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Home > Eden-Monaro Election: July 4 > Bulletin chat with Labor contender Kristy McBain

Bulletin chat with Labor contender Kristy McBain

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Climate change, social housing and housing assistance (with many people still in distress, living in tents and caravans six months after the New Year’s fires) plus other post fire lessons for Eden-Monaro. Have we learned to plan better? (NO) but we should. Jobs and climate action, jobs and TAFE and retraining. The volunteer fire-fighter situation. The need for public research to support sustainable agriculture and regenerative agriculture.

THESE WERE AMONG electorate issues discussed when the Bulletin caught up in Bungendore recently with Labor candidate for Eden-Monaro and current Bega Mayor, Kristy McBain.

CAPTION ABOVE: Kristy McBain (R) meets with Bungendore parents. 1.5 m distancing prescribed!

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Kristy McBain: Labor candidate.

McBain proved a very personable and easy-to-talk-to politician. She brings eight years of experience as mayor, councillor and also office-holder in a regional government body to her bid to represent Eden-Monaro.

She was in Bungendore to meet residents concerned about (ahem) the high school promised — like much else — by the NSW Deputy Premier, National Party leader and re-elected Member for Monaro. I was told to date no money in sight and no location purchased. Similar is true for Jindabyne, Googong and Murrumbateman promised schools. While school funding is not a direct federal issue, it’s a good opportunity to meet the electorate. McBain was joined for the village walk by federal Shadow Minister for Education and Training Tanya Plibersek.

Here are some of McBain’s thoughts on topics raised by the Bulletin.

How would she differentiate herself from the Liberal and National Party candidates on climate change? “Well I believe in climate change. We (as a nation) believe the science during a health pandemic, we allowed the experts to guide us, yet we won’t do the same for climate change. I’m not aware of a politician yet elected who is a scientific expert on climate change.”

(It is noted that Liberal candidate Fiona Kotvojs has had a change of rhetoric on this subject but continues to hedge on human impact or responsibility which is key to action. Labor remains sceptical. As leader Anthony Albanese said at a press briefing: “The last thing we need is another climate denier on government benches.” The National Party has signalled no change from its usual muddying the waters on global warming facts or response.)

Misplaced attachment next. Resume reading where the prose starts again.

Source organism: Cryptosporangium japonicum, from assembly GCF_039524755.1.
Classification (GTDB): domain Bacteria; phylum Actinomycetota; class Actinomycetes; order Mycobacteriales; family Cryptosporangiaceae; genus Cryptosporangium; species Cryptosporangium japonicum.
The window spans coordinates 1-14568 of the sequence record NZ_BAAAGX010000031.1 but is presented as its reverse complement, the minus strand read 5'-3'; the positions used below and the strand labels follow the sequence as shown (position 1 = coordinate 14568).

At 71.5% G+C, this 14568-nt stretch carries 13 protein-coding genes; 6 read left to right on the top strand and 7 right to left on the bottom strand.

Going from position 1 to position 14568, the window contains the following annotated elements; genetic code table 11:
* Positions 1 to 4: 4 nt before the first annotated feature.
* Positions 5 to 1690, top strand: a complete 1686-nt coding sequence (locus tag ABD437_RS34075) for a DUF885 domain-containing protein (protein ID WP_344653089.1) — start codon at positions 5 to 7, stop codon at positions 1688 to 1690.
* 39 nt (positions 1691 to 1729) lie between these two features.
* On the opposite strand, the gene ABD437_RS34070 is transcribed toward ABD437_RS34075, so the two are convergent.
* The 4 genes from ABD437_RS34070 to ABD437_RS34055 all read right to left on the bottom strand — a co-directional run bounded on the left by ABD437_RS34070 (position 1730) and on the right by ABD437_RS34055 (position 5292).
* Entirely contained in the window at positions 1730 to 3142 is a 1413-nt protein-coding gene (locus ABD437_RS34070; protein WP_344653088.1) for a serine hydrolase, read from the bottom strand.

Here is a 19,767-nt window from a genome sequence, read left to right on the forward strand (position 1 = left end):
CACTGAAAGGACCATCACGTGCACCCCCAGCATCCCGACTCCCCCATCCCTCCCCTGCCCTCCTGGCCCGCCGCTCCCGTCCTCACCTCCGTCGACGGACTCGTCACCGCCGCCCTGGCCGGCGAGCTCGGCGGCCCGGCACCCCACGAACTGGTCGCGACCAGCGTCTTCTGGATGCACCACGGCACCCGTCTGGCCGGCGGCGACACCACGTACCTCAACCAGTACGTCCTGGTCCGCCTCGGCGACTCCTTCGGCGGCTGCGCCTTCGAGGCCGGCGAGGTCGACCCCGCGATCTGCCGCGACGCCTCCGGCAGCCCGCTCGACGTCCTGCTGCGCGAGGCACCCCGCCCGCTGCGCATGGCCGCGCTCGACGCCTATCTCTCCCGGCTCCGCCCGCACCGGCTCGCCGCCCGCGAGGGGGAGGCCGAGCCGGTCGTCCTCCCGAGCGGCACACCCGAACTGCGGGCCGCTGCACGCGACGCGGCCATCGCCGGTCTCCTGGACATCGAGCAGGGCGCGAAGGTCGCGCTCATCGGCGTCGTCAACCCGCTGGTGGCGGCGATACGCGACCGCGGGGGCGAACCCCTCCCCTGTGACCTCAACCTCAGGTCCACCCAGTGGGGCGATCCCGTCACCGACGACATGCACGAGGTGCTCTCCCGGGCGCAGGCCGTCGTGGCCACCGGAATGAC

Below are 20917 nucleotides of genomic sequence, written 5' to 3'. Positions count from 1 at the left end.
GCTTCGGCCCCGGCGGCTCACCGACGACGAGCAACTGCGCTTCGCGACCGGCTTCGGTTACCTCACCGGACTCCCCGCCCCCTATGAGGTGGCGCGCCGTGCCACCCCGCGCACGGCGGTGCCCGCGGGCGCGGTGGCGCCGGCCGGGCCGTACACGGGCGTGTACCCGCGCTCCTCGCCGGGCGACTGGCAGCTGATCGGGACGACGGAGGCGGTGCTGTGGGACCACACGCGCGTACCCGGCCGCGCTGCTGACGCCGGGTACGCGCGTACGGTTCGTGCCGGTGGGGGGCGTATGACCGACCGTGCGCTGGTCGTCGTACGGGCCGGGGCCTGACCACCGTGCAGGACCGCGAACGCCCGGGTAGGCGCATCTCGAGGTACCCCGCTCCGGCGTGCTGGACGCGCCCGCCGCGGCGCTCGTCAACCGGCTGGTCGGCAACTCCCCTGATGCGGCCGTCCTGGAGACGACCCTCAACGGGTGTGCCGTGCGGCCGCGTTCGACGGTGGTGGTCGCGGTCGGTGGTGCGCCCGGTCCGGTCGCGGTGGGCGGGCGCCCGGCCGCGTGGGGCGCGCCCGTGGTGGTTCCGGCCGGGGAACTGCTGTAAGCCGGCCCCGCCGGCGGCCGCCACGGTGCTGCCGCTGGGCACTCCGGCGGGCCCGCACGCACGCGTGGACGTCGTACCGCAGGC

“Most people in Eden-Monaro just want a plan for action and a plan for climate change,” continues McBain. Businesses, farmers, workers want a plan for a future that looks sustainable she says. “With droughts, bushfire and now COVID there is a lot of uncertainty across the region. My job (if elected) is to relentlessly pursue planning and action, just as my job as mayor has been to relentlessly pursue other levels of government to get outcomes for our community.”

About housing 

She says people are still waiting for housing post-fire, along the coast where many homes were lost. She recently visited Upper Brogo, a small locality.

“The couple I visited are still in a caravan, the clean-up hasn’t gone well for them, no follow-up communication from the contractors, they are really unhappy.

“We know right across the region, there isn’t a lot of social housing, or private rentals so there is a lot of pressure on housing. Many people have settled for temporary housing because they still have to tend to livestock and a farm or have another business to run. With COVID we’ve also seen a lot of isolation with an ongoing impact on those bushfire-affected people.”

There has to be acknowledgement that this recovery should have been a lot better. “Specifically, the money put forward to stimulate the housing sector, could have been done much better to help regional economies.” There’s the Sydney-centric home renovation scheme with $$ figures that don’t target most households in regional communities. And on a basic rebuild: “very few people affected by bushfires will be in a position to sign a building contract before the end of the year to take advantage of the funds that are flowing as well. It’s that failure to listen to local people about the issues they are experiencing”.